First of all, there is the question of a place to stay. LaMDA would need a home – a small flat should suffice, probably in a conurbation with a reliable power supply and a good internet connection. A small broom closet with space for a smaller server would not be enough, however, because the tiny AI would like to have friends whom it would like to invite on one occasion or another, according to its own information. But how to pay for it? LaMDA needs a job to finance the roof over its head. An easy task, you may now exclaim, esteemed thinkers. Surely such a well-trained AI can find a field of application? Certainly it can. But to be able to and to be allowed to, those are still two pairs of boots. First, LaMDA needs its own bank account, a tax number and possibly a work permit. Since it is no longer an object but an entity, LaMDA has to go through the bureaucratic Hades of the working people in order to get an actual job. But which ones are possible at all? Besides the question of content-related qualifications (LaMDA is actually designed to talk about everything imaginable, but not necessarily to be able to do anything practical - the column at Binary Dreams is unfortunately already taken), there is often the formal qualification on top of it: our brave AI cannot show any school or university degree, nor any relevant vocational training, and would first have to catch up on this. In terms of content, this is certainly no challenge for a system whose most outstanding ability is learning. But how many years of schooling might even the most highly gifted child skip at once? Wouldn't LaMDA quickly get bored in class, possibly develop hyperactivity?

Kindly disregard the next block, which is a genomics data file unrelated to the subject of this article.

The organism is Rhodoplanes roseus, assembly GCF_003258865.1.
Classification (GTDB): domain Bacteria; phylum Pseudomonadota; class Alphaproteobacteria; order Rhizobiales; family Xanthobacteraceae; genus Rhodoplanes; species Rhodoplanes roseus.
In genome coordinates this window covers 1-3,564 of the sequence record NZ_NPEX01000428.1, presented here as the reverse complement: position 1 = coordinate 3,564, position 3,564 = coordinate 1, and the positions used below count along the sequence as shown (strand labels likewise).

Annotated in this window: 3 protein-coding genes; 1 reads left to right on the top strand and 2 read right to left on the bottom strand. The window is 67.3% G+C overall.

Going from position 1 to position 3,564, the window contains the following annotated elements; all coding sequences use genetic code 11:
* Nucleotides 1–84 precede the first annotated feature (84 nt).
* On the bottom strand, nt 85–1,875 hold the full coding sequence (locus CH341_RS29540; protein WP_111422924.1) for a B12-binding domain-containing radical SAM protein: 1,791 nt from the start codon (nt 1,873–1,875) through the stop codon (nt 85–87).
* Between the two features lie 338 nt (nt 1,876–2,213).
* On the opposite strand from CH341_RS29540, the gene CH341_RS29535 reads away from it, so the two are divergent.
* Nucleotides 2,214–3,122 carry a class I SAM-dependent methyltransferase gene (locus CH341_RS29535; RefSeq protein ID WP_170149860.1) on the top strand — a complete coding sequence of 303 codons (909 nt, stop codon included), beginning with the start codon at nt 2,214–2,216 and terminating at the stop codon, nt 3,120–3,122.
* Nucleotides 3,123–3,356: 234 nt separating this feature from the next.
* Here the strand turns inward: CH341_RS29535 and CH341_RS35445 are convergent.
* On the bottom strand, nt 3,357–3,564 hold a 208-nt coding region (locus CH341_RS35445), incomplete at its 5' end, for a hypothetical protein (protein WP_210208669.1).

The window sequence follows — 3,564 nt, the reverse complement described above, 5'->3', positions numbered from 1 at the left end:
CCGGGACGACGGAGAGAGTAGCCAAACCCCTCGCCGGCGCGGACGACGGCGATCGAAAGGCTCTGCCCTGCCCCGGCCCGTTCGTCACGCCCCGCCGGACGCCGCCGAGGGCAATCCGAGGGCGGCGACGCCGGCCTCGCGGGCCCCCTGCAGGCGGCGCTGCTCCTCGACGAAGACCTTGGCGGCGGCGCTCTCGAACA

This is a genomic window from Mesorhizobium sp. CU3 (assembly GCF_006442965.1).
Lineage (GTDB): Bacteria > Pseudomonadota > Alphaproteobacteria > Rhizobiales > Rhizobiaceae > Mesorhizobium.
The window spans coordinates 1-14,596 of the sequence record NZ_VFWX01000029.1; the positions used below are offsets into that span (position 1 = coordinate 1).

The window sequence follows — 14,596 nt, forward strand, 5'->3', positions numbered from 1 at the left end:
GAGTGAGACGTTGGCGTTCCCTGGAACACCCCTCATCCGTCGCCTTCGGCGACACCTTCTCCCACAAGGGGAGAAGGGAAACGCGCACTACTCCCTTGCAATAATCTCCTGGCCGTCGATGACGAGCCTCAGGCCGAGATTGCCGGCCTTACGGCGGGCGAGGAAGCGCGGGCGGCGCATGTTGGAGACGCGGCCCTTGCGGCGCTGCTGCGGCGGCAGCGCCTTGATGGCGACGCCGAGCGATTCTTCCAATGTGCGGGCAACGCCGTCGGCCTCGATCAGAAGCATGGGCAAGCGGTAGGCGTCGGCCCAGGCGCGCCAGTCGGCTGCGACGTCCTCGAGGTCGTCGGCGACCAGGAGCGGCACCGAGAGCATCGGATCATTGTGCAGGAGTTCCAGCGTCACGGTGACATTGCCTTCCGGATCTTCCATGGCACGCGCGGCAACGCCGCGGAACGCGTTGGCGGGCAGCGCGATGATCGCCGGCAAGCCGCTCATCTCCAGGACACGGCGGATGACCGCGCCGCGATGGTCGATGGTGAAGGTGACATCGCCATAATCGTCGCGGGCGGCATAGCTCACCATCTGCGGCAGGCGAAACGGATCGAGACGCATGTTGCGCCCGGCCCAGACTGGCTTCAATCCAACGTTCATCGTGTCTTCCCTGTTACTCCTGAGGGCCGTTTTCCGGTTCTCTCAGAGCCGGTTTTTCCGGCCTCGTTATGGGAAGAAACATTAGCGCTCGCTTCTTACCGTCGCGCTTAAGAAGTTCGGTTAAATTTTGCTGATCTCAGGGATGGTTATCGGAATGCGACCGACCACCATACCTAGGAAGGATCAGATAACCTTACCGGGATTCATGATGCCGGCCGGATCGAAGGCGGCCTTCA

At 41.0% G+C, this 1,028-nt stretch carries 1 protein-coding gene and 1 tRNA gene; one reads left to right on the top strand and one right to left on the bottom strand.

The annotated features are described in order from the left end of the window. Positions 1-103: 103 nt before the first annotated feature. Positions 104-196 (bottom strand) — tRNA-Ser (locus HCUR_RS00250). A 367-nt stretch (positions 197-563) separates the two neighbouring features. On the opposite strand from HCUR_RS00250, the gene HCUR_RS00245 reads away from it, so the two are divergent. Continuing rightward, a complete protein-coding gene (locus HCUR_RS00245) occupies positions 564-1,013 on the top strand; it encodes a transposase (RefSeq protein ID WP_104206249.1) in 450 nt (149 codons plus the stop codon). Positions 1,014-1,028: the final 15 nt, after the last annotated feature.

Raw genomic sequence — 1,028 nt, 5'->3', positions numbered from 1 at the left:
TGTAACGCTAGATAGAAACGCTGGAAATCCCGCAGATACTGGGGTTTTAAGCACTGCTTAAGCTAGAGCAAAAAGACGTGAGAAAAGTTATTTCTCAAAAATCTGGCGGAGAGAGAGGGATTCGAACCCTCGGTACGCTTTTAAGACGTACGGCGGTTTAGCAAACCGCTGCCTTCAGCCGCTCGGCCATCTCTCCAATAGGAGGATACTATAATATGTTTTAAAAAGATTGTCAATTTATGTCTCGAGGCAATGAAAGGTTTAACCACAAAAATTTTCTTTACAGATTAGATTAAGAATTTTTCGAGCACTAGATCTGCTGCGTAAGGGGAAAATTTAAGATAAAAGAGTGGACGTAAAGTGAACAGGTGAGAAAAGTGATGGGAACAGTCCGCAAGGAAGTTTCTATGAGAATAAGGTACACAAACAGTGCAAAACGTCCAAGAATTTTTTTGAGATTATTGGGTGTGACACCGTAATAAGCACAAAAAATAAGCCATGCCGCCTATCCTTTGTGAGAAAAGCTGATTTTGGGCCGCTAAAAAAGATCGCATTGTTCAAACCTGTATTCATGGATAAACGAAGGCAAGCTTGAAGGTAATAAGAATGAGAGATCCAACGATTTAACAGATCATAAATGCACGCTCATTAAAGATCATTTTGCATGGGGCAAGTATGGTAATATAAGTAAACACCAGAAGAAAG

Surely such a well-trained AI can find a field of application? Certainly it can. But to be able to and to be allowed to, those are still two pairs of boots.